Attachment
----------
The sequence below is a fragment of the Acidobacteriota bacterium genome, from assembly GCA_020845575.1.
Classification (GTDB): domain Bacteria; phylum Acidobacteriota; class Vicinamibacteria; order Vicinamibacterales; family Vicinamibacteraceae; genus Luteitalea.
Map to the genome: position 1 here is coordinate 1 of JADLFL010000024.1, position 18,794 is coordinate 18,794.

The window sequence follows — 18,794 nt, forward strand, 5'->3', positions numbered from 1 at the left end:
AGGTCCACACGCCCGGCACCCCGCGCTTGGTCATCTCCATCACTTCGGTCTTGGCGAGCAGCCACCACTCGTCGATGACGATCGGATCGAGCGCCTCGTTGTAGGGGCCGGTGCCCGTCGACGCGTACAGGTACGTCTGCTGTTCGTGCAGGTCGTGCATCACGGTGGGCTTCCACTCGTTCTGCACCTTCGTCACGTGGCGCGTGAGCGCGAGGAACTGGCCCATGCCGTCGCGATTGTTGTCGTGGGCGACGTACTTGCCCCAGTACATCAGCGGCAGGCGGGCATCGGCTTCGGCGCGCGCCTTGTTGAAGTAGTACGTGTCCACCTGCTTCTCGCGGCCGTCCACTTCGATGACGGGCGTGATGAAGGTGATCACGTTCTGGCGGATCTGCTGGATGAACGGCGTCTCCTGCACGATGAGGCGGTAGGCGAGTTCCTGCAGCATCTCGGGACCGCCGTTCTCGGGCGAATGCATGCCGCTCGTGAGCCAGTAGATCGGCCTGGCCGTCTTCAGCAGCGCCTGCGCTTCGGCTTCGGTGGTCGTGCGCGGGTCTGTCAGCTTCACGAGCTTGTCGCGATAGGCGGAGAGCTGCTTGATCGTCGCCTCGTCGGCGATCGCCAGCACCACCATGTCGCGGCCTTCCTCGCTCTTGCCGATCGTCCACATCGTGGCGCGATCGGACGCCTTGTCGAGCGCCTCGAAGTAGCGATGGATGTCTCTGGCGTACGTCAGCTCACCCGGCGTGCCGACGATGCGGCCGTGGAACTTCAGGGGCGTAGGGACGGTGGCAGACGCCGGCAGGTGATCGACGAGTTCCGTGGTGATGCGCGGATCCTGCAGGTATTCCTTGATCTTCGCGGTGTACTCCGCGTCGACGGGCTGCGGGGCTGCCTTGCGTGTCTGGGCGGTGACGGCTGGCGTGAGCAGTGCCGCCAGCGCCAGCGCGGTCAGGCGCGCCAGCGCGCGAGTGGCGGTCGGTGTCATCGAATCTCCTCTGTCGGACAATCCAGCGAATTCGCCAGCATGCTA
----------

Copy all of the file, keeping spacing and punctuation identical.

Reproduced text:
The sequence below is a fragment of the Acidobacteriota bacterium genome, from assembly GCA_020845575.1.
Classification (GTDB): domain Bacteria; phylum Acidobacteriota; class Vicinamibacteria; order Vicinamibacterales; family Vicinamibacteraceae; genus Luteitalea.
Map to the genome: position 1 here is coordinate 1 of JADLFL010000024.1, position 18,794 is coordinate 18,794.

The window sequence follows — 18,794 nt, forward strand, 5'->3', positions numbered from 1 at the left end:
AGGTCCACACGCCCGGCACCCCGCGCTTGGTCATCTCCATCACTTCGGTCTTGGCGAGCAGCCACCACTCGTCGATGACGATCGGATCGAGCGCCTCGTTGTAGGGGCCGGTGCCCGTCGACGCGTACAGGTACGTCTGCTGTTCGTGCAGGTCGTGCATCACGGTGGGCTTCCACTCGTTCTGCACCTTCGTCACGTGGCGCGTGAGCGCGAGGAACTGGCCCATGCCGTCGCGATTGTTGTCGTGGGCGACGTACTTGCCCCAGTACATCAGCGGCAGGCGGGCATCGGCTTCGGCGCGCGCCTTGTTGAAGTAGTACGTGTCCACCTGCTTCTCGCGGCCGTCCACTTCGATGACGGGCGTGATGAAGGTGATCACGTTCTGGCGGATCTGCTGGATGAACGGCGTCTCCTGCACGATGAGGCGGTAGGCGAGTTCCTGCAGCATCTCGGGACCGCCGTTCTCGGGCGAATGCATGCCGCTCGTGAGCCAGTAGATCGGCCTGGCCGTCTTCAGCAGCGCCTGCGCTTCGGCTTCGGTGGTCGTGCGCGGGTCTGTCAGCTTCACGAGCTTGTCGCGATAGGCGGAGAGCTGCTTGATCGTCGCCTCGTCGGCGATCGCCAGCACCACCATGTCGCGGCCTTCCTCGCTCTTGCCGATCGTCCACATCGTGGCGCGATCGGACGCCTTGTCGAGCGCCTCGAAGTAGCGATGGATGTCTCTGGCGTACGTCAGCTCACCCGGCGTGCCGACGATGCGGCCGTGGAACTTCAGGGGCGTAGGGACGGTGGCAGACGCCGGCAGGTGATCGACGAGTTCCGTGGTGATGCGCGGATCCTGCAGGTATTCCTTGATCTTCGCGGTGTACTCCGCGTCGACGGGCTGCGGGGCTGCCTTGCGTGTCTGGGCGGTGACGGCTGGCGTGAGCAGTGCCGCCAGCGCCAGCGCGGTCAGGCGCGCCAGCGCGCGAGTGGCGGTCGGTGTCATCGAATCTCCTCTGTCGGACAATCCAGCGAATTCGCCAGCATGCTA